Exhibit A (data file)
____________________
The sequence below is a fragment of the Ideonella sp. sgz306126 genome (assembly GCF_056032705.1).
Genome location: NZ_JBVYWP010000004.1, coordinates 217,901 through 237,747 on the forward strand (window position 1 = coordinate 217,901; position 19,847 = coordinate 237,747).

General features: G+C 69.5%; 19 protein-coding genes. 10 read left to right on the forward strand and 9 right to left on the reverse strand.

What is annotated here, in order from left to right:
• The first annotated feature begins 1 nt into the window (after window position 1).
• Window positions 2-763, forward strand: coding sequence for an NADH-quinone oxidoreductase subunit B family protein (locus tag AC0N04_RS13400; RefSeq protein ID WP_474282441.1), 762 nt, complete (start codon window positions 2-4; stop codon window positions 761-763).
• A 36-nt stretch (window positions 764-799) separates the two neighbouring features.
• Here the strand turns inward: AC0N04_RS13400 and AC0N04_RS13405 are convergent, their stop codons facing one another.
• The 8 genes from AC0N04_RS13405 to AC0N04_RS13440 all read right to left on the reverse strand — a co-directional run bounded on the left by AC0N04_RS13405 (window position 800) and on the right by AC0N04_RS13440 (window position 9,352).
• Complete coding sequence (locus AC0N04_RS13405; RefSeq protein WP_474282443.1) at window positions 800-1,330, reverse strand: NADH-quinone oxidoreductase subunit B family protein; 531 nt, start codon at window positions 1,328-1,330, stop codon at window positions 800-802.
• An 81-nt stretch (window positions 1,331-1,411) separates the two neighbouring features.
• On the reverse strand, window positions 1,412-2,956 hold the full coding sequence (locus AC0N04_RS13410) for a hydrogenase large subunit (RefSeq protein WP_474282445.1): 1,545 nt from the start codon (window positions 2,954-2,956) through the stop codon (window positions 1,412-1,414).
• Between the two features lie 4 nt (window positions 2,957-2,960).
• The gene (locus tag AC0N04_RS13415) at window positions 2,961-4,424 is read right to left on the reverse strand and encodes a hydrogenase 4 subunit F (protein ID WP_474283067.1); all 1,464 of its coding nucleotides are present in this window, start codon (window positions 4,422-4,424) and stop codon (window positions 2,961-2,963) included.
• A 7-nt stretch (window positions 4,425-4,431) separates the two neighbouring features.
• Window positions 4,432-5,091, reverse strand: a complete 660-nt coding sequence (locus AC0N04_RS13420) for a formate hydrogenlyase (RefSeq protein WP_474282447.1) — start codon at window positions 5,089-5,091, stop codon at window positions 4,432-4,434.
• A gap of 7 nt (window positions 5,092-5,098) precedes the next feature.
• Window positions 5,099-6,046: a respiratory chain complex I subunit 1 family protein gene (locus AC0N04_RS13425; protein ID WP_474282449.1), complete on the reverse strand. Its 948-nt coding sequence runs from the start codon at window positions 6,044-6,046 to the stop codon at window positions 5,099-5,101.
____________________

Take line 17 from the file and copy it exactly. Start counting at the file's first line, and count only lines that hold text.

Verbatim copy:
• A gap of 7 nt (window positions 5,092-5,098) precedes the next feature.